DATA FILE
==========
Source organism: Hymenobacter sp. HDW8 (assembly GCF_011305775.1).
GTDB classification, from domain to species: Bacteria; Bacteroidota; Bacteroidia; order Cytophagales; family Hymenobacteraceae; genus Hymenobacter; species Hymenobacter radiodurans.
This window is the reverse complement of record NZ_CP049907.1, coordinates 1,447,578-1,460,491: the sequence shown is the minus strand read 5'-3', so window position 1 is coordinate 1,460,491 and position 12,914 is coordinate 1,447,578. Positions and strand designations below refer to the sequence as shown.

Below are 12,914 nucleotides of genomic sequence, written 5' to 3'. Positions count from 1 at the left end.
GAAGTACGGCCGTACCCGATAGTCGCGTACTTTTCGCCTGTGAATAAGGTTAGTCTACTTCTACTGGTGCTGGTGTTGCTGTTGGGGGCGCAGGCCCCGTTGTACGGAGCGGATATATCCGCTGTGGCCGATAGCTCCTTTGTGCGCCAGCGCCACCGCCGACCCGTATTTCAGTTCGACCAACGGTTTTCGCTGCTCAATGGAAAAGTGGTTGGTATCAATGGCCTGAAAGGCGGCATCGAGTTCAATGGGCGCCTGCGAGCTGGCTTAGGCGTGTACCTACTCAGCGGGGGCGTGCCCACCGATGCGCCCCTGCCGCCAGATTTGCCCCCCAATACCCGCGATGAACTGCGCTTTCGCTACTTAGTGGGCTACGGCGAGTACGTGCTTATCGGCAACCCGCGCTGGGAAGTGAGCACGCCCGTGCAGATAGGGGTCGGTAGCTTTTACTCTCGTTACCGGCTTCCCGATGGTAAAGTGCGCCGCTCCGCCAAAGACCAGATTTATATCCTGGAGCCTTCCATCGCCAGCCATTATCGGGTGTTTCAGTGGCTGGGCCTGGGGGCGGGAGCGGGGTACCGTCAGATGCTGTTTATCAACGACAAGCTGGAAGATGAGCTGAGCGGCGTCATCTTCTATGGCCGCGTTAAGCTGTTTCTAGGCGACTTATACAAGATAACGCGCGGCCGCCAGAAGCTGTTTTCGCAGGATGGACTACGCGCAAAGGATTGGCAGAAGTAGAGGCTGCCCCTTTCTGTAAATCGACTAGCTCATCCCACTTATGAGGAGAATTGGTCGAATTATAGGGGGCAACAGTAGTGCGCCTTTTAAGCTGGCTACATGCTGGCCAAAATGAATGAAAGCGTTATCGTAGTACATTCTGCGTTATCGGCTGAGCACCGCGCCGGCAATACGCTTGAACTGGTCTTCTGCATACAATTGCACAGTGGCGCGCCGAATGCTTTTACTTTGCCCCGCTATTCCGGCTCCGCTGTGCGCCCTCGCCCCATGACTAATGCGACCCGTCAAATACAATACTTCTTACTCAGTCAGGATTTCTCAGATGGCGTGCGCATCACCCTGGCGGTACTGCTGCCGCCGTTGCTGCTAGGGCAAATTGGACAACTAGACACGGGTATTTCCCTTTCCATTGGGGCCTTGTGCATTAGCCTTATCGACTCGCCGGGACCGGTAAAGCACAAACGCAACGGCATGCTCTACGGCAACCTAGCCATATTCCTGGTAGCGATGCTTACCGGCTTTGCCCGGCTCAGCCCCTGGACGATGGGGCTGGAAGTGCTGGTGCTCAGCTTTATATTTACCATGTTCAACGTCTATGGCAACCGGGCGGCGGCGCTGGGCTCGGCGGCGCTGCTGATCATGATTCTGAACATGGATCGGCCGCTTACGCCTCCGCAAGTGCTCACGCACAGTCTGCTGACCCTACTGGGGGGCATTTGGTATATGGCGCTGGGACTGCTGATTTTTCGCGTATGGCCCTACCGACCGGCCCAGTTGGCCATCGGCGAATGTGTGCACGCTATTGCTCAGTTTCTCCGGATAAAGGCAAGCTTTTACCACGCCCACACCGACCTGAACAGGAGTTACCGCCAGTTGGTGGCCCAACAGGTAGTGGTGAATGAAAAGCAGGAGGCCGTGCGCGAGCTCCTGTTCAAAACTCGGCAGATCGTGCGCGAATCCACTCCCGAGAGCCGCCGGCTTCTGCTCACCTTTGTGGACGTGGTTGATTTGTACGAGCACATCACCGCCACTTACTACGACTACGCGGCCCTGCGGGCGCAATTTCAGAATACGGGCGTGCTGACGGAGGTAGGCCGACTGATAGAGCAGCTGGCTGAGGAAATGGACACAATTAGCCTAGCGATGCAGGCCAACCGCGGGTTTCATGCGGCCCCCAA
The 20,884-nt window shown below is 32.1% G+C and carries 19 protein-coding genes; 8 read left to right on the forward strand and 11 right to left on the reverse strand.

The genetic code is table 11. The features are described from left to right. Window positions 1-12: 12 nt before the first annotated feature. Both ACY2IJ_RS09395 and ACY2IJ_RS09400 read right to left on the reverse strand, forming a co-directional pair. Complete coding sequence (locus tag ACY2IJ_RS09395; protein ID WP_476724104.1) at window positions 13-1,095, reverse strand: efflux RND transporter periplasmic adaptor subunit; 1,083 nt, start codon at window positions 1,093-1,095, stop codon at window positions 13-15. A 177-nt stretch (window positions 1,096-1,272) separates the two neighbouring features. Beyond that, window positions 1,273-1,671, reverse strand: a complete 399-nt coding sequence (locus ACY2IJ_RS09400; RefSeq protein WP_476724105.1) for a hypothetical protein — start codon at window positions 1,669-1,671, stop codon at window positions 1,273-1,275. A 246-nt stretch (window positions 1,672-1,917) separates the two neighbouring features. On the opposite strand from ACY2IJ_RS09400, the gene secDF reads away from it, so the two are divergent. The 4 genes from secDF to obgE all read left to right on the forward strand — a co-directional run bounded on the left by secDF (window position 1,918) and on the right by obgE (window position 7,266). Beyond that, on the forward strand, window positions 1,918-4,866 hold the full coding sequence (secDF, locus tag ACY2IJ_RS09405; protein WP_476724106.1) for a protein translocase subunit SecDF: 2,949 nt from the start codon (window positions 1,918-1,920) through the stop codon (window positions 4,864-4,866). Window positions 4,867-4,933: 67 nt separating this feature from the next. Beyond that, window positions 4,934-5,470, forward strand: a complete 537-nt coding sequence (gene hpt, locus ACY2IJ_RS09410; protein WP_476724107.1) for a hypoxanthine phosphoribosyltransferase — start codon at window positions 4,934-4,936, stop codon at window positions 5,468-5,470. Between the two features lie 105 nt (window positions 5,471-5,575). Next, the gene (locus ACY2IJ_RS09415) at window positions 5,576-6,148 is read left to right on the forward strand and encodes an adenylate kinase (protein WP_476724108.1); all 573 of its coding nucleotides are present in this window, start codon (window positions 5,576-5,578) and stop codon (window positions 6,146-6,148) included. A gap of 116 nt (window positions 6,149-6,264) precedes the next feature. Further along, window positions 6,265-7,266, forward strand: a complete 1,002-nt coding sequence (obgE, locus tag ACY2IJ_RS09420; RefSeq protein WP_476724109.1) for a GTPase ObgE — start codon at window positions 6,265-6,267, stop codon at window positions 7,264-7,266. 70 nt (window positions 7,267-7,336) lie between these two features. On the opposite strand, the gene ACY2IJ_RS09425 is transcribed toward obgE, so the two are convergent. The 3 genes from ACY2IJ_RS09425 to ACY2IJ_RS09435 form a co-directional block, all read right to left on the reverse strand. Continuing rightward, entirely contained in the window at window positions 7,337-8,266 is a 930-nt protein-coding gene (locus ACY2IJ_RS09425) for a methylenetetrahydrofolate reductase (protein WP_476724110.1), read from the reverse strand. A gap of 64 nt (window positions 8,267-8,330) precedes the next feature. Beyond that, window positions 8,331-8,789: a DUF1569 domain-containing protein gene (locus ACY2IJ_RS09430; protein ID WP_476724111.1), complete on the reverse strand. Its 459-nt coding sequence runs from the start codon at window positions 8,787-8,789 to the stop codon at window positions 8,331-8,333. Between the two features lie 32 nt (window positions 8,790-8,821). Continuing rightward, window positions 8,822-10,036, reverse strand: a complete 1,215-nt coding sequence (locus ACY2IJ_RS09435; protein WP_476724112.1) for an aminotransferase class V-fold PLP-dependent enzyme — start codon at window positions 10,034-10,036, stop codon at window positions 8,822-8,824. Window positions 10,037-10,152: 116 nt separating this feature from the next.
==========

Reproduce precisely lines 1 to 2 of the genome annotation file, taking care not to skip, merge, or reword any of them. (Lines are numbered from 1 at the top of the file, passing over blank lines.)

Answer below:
Source organism: Hymenobacter sp. HDW8 (assembly GCF_011305775.1).
GTDB classification, from domain to species: Bacteria; Bacteroidota; Bacteroidia; order Cytophagales; family Hymenobacteraceae; genus Hymenobacter; species Hymenobacter radiodurans.